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Sun Jan 19, 2014, 03:46 AM

Why Men Never Discuss Body Image Issues

During a recent conversation with my close friend Daryl, a very interesting topic came up. A topic that I've never really touched on, thought about or discussed prior to that conversation -- body image.

It's no secret that women have been battling this for years and even today, with all of our modern advancements, it's evident that we still have a long way to go.

With societies hand on the pulse of popularity, I'm often left to wonder -- why don't men ever talk about body image issues?

Would we be deemed sensitive or weak if we discussed the dissatisfaction of our appearance? Would we not be looked at as protectors and/or leaders if we honestly admitted that we have physical insecurities? Has pop culture demoralized morality and influenced masculinity to the point that men have disassociated themselves with the authenticity of vulnerability?



This is something men really should be discussing. IMO, it is becoming a real problem, especially with boys. I know I have had these issues, and still struggle with them. When I was in my 20's, I "took up" bulimia in order to control my weight (I was about 120# and 5'7". This past year there were months where I would refuse to look into a mirror, unless it was too fix my hair, and then I always had my shirt on at the time. I have noticed more and more men are concerned with their body image and how others perceive them.

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Reply Why Men Never Discuss Body Image Issues (Original post)
Behind the Aegis Jan 2014 OP
Bonobo Jan 2014 #1
Major Nikon Jan 2014 #2
Behind the Aegis Jan 2014 #6
Major Nikon Jan 2014 #3
westerebus Jan 2014 #4
radicalliberal Jan 2014 #5
loli phabay Jan 2014 #7

Response to Behind the Aegis (Original post)

Sun Jan 19, 2014, 09:48 AM

1. Here's a hint

When was the last time you heard a woman on DU say that men were "whining"?

Now consider how sexist the word "whining" is and how it perpetuators the idea that men shouldn't complain -because they are so advantaged.

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Response to Bonobo (Reply #1)

Sun Jan 19, 2014, 11:10 AM

2. I have yet to see one person on DU reasonably quantify how men are more advantaged than women

When asked, the standard answer is, 'men make 23%(actually 19.5%) more than women'. Naturally they don't want to hear that when relevant sociological factors are applied, the actually gender pay gap which could possibly be attributed to discrimination is statistically negligible. They also don't want to hear that men spend 29% more time working. Neither do they want to hear that men are disparately impacted by 14 of the 15 leading causes of death. So our 'advantage' is that we are wage slaves and get to die 5 years sooner.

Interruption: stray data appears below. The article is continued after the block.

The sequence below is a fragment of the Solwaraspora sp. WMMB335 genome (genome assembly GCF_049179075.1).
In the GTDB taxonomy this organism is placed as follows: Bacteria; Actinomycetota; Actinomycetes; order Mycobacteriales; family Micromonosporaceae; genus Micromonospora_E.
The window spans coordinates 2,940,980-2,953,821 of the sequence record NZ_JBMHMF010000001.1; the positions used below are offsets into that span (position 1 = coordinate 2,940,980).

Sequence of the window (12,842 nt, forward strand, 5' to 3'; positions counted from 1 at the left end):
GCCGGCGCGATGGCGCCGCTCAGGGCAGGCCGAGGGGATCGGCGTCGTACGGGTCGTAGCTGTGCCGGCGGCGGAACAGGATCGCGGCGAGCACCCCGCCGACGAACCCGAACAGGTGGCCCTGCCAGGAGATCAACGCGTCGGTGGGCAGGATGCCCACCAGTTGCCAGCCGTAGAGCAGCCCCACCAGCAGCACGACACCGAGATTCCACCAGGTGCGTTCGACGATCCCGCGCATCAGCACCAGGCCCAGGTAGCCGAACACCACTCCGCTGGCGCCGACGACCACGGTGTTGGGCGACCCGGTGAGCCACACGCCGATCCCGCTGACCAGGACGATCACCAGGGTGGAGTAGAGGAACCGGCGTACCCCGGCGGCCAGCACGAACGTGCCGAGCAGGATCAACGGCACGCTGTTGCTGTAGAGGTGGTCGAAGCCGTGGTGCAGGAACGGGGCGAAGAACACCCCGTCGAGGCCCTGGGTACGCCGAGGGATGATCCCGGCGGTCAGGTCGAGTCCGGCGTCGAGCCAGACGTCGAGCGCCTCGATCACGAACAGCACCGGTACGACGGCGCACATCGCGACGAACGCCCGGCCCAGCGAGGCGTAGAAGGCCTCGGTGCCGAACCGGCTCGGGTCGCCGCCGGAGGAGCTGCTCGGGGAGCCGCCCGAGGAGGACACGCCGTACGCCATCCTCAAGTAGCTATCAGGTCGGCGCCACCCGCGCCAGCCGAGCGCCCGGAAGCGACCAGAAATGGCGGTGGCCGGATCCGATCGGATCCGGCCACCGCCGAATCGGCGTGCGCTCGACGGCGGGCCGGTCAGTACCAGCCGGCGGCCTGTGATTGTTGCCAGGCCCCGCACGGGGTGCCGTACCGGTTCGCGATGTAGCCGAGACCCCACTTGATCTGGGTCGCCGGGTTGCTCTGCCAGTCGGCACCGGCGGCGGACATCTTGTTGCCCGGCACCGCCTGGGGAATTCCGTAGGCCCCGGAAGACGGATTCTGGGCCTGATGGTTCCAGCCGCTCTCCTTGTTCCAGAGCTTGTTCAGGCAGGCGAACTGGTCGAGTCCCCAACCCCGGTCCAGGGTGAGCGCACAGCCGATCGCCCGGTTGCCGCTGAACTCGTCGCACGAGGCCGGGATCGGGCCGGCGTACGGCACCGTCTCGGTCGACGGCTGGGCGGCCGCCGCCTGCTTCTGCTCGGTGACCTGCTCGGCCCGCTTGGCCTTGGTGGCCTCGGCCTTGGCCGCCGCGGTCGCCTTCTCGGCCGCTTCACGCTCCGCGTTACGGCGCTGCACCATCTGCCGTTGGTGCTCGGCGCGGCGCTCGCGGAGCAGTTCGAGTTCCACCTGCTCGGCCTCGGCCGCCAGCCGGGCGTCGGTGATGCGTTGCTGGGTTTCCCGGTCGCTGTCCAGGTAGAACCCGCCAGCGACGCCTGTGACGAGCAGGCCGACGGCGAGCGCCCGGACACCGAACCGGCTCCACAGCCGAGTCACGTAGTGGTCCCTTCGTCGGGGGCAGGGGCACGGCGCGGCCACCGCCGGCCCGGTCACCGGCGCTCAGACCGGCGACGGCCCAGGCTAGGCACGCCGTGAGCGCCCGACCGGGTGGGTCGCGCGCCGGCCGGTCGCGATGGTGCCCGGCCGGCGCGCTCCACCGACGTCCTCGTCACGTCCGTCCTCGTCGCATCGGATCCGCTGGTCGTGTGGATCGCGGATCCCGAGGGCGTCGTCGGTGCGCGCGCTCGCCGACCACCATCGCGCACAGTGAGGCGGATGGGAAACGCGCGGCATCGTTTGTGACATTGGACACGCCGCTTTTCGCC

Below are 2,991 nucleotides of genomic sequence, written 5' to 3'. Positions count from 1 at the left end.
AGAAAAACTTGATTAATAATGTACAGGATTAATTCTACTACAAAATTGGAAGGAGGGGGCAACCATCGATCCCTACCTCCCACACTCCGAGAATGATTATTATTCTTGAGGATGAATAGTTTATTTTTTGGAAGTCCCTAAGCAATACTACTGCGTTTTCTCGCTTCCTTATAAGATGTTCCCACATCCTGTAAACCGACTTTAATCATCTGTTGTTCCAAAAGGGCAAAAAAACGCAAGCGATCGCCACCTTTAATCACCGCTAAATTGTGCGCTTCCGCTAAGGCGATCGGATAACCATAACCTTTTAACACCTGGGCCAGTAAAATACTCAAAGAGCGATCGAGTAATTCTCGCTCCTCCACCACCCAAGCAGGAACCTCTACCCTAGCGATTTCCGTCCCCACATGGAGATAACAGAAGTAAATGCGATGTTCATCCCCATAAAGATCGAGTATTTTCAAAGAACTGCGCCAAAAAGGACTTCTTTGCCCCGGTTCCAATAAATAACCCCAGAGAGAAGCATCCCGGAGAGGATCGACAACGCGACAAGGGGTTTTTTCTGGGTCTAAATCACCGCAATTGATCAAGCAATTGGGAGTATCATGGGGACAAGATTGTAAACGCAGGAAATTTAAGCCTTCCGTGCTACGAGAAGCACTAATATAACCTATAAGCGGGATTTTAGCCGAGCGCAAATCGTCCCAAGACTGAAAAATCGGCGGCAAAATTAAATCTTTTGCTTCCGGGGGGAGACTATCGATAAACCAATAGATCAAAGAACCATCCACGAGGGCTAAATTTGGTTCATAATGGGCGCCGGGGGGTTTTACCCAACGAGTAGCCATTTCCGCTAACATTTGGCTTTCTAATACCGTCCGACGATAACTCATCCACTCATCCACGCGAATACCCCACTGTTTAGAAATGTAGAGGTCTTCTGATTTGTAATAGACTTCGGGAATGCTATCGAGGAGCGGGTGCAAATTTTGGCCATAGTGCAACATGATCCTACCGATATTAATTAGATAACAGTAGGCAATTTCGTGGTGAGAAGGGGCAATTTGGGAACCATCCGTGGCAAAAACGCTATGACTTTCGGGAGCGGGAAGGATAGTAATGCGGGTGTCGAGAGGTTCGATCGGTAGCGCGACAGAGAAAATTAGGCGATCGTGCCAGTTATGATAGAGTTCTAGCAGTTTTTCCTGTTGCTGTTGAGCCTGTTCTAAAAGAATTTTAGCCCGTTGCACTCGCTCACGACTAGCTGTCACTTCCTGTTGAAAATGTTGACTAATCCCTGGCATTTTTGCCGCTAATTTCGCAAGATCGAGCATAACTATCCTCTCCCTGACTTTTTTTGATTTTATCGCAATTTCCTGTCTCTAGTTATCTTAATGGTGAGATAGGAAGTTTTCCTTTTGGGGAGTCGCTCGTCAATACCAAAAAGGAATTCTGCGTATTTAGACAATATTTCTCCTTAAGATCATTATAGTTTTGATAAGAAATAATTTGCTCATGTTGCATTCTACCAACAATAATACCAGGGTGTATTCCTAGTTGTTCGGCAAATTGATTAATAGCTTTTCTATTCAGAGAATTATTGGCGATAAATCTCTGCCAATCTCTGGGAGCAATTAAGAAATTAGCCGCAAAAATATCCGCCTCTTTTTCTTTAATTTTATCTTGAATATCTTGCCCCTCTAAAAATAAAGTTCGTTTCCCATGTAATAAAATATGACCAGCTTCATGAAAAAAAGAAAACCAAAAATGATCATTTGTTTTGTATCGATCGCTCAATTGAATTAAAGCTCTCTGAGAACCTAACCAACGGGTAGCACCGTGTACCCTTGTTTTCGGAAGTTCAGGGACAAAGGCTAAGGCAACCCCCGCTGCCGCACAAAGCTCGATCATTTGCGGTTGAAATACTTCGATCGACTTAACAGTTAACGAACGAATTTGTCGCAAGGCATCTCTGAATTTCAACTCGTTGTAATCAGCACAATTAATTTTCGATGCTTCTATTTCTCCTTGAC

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Response to Bonobo (Reply #1)

Tue Jan 21, 2014, 01:51 AM

6. Mixed messages

I understand what you are saying and agree. There are a number of people that expect men to "do something" about issues within the male community, but when those issues/problems are brought up, the accusations of "whining" and demands to "man/sack up" are made. This issue in particular will inspire homophobic attacks because "gay men are vain", and therefore, a man who cares about his appearance is "light in the loafers" or "womanly." At the same time, we see attacks on male public figures' appearances (I know I have done it too), that were they made against a female public figure, accusations of "misogyny" would fly. More and more, men are judged by their appearance. There has always been a bit of judging, but it was usually related to classism.

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Response to Behind the Aegis (Original post)

Sun Jan 19, 2014, 11:30 AM

3. From my perspective, gay men seem to have even more pressures about body issues

They also seem to affect men in different ways than women and how we deal with it is looked at differently. Losing hair is a big issue for some. While women have makeup and all sorts of other ways to cover up the effects of aging, but if a man wears a toupee, he's disparaged for it. Height issues aren't really a concern for women, but short men certainly suffer disparately and are ridiculed if they try to wear any sort of footwear which is designed to add height.

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Response to Behind the Aegis (Original post)

Sun Jan 19, 2014, 11:11 PM

4. It may be it is so atypical that we don't.

That's the joke isn't it? We don't, so we are what we do not do.

What makes us as men authentic? I know that I don't spend that much time thinking about it.

I know that when I look in the mirror and see myself getting balder, I tell myself I still have a wicked grin, a sharp mind, and the body of a lean mean fighting machine. I like me.

I was a skinny kid to start off with so weight wasn't really a factor in my life.

I just shy of six foot.

Being emotionally distant, that's a different story.

PTSD. I could write a book.

But, that's not all I am.

The sum of the parts are greater that what you see.

That I think is true of most everyone.

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Response to Behind the Aegis (Original post)

Mon Jan 20, 2014, 04:21 AM

5. I hope the following article will contribute to the discussion in this topic.


Dysmorphia: Male Anorexia

Ian Lee

Page 1 of 2

Many women suffer from anorexia, and now men have a similar disorder. It's called dysmorphia, and if you body build, you may know what I'm talking about. The worst thing about this disorder is that some guys might have it and be completely unaware.

what is dysmorphia?